- Was told to buy a step or two higher that can be easily resold to someone ready to upgrade. Makers have series 0xx, 100, 200, 300, premium name a, premium name b, etc. Can get good intermediate grade at 200 or 300 series. I'd ask jam partners about local favourites and recommendations.

- If I like fiddling, the next will be the affordable carbon fibre Glasser for worry free play outdoors.

Cheers

.

Last edited by casualmusic; 04-27-2019 at 02:17 AM.
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  #17  
Old 04-27-2019, 09:29 AM
LadysSolo LadysSolo is offline
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Originally Posted by casualmusic View Post

- Fingerboard removable overlay with very faint raised fret lines. This is like violin braille or training wheels for rookies to learn by feel where fingers should be for each note. This startup shortcut means you can concentrate much more on the bowing technique to get a good tone. Instructor says peering at fingerboard stickers distorts body position. Inexpensive from Peter Stoney at frettedfiddle.com.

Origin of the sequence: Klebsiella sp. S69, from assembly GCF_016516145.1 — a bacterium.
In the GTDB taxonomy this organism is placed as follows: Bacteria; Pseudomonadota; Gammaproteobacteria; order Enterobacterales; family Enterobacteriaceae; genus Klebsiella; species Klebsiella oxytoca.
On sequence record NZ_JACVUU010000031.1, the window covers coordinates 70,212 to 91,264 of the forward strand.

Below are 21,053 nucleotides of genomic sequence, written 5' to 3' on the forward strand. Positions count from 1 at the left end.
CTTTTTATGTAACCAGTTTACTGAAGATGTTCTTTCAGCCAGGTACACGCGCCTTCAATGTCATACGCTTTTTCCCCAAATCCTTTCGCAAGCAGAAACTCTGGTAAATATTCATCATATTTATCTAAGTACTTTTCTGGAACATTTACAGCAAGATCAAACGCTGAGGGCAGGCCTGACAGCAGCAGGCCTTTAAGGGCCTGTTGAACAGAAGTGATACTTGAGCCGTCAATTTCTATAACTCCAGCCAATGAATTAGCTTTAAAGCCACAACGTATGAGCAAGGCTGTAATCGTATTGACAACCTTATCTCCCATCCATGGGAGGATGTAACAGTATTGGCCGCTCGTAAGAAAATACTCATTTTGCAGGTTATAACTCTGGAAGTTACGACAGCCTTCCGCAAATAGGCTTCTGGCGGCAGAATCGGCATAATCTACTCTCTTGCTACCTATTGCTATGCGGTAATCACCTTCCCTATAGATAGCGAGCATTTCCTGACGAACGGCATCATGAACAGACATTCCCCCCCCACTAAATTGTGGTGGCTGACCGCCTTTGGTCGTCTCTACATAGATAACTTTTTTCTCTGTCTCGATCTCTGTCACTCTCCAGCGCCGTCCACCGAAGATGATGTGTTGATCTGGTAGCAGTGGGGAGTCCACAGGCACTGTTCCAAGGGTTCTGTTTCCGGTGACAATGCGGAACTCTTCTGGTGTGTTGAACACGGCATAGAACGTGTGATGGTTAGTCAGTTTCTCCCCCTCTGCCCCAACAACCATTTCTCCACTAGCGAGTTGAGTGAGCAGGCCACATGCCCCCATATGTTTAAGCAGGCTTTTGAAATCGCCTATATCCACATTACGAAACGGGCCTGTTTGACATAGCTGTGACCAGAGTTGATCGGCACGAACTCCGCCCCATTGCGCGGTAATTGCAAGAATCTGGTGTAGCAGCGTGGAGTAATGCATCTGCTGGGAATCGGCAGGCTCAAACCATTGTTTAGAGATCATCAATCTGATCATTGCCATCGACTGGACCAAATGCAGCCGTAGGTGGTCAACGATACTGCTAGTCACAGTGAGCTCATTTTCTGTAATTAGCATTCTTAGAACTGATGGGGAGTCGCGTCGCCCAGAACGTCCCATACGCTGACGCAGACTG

- Asked the sales person to play violins to hear which sounded nicest. Avoided those that were shrill or thin. Decided on one with a full tone...

- If I like fiddling, the next will be the affordable carbon fibre Glasser for worry free play outdoors.

Cheers

.
Thank you for the raised fret line overlay idea. I didn't like the fingerboard stickers idea, and as a mandolin player, this helps (since mandolins and violins are tuned the same.) But mandolins have frets, and I think that would help a lot! And as you mention, sound is important - my second (good) violin (the first was a gift from a supportive significant other - cheap but the gesture was much appreciated) I bought at auction after the seller's granddaughter played it - it sounded wonderful! Paid $150 for the violin, bow, and case! (I got a steal!)
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  #18  
Old 04-28-2019, 11:41 PM
casualmusic casualmusic is offline
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Originally Posted by LadysSolo View Post